Kurdish autonomy is a sensitive topic not just for
Turkey, but also for Assad's foes in the Syrian
National Council (SNC), dominated by Arab groups
such as the Muslim Brotherhood.
Many Kurds believe the SNC has Arab nationalist
instincts, hostile to Kurdish aspirations, even
though its new leader is himself a Kurd.
In 2004, Syrian Kurds clashed with security forces
after an incident in the Kurdish city of Qamishli.
Then, they said, Kurds received no help from those
now leading the anti-Assad revolt.
"The Kurds can no longer live like they did in the
past," said PYD representative in Iraqi Kurdistan,
"The Free Syrian Army could not get into our areas
because our defense groups keep them out."
Iraqi Kurdistan's President Massoud Barzani helped
forge the deal under which the PYD and the KNC
formed a joint committee to promote Kurdish
interests in Syria, pending Assad's fall.
KNC officials envisage elections after that, but do
not deny political differences with their PYD
"We have a deal to work together, share ideas, but
we are not united in one body," KNC representative
Abdul Hakim Bashar said. "Let's be clear, we have
our party and they have theirs."
Turkish leaders are upset about the PYD wielding
power in north Syria, warning of military action if
the PKK starts to threaten Turkey from there. They
stress Syrian national unity and want other Kurdish
groups to assert themselves, not the PYD.
"Turkey faces a dilemma: it wants the (Assad) regime
to go, but not to the benefit of the Kurds, and
especially not the PYD/PKK," said Joost Hiltermann
at International Crisis Group. "Turkey is now
working with Barzani to contain the PKK."
Turkey's foreign minister met Syrian Kurdish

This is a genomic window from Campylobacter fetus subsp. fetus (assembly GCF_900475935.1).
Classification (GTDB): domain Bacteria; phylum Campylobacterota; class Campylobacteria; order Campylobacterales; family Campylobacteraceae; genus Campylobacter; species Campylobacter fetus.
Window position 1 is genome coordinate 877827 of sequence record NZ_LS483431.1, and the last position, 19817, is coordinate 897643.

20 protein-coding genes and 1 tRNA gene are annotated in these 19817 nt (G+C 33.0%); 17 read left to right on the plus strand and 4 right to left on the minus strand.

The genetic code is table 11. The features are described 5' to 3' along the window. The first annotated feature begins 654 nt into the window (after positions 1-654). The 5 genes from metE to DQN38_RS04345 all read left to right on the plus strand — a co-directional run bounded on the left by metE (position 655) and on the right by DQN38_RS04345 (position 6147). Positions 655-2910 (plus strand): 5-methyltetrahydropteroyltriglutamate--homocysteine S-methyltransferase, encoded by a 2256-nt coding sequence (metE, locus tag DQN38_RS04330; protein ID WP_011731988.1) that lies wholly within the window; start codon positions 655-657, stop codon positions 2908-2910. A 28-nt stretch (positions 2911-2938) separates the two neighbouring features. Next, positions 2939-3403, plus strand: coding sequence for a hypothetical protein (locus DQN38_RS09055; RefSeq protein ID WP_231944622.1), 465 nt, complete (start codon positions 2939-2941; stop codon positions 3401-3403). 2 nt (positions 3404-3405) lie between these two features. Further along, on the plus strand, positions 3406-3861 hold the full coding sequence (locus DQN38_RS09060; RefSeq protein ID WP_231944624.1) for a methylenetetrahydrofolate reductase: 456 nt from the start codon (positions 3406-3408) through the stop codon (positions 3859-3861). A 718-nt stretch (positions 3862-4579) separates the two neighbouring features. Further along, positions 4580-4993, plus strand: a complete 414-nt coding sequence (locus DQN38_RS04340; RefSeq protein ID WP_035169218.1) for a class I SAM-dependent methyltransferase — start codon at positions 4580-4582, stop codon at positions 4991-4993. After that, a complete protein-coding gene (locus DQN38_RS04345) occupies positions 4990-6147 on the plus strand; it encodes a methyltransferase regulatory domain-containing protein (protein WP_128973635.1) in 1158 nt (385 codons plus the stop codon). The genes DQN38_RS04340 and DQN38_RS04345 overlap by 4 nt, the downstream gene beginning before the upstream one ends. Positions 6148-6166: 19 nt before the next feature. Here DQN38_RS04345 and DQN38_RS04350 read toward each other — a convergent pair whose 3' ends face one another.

leaders, but not the PYD, and the Syrian National
Council in Arbil in August.
The crisis in Syria and how to handle Syrian Kurds
are also causing friction between Baghdad and Arbil,
which already feud over disputed land and oilfields
on their own internal border.
The Iraqi government, close to Assad's main ally
Iran, has resisted pressure from Saudi Arabia and
Qatar for a tougher line on Assad, fearing hardline
Sunnis might take power in Syria.
Kurdistan's regional government is closer to Turkey
and has quietly begun helping Syria's Kurds.
"We are in favor of people getting their rights,"
Arbil's foreign relations chief, Falah Mustafa Bakir,
"We do not interfere in their affairs, the future of
Syria has to be determined by the Syrians... but for
us, the Kurds have to be respected and have to be
Kurdistan Peshmerga troops have given basic military
training to a "few thousand" Kurdish refugees from
Syria in anticipation of a chaotic aftermath should
Bakir said they could be sent back to Syria to
protect Kurdish areas under the control of the
All this worries Baghdad which already sees
Kurdistan grabbing at more autonomy from central
government by signing deals with oil majors such as
Exxon, Chevron and Total.
It is a complex balance for Iraqi Kurds, weighing
broader Kurdish ambitions against the benefits of
friendship with Turkey, which offers investment and
aid to build pipelines that may eventually give
Kurdistan more energy autonomy from Baghdad.
"Kurdistan is acting like an independent nation,"
said Iraqi government spokesman Ali al-Dabbagh. "It
is not good for Kurdistan to weaken Baghdad's
By Patrick Markey - Reuters
Copyright ©, respective
author or news agency,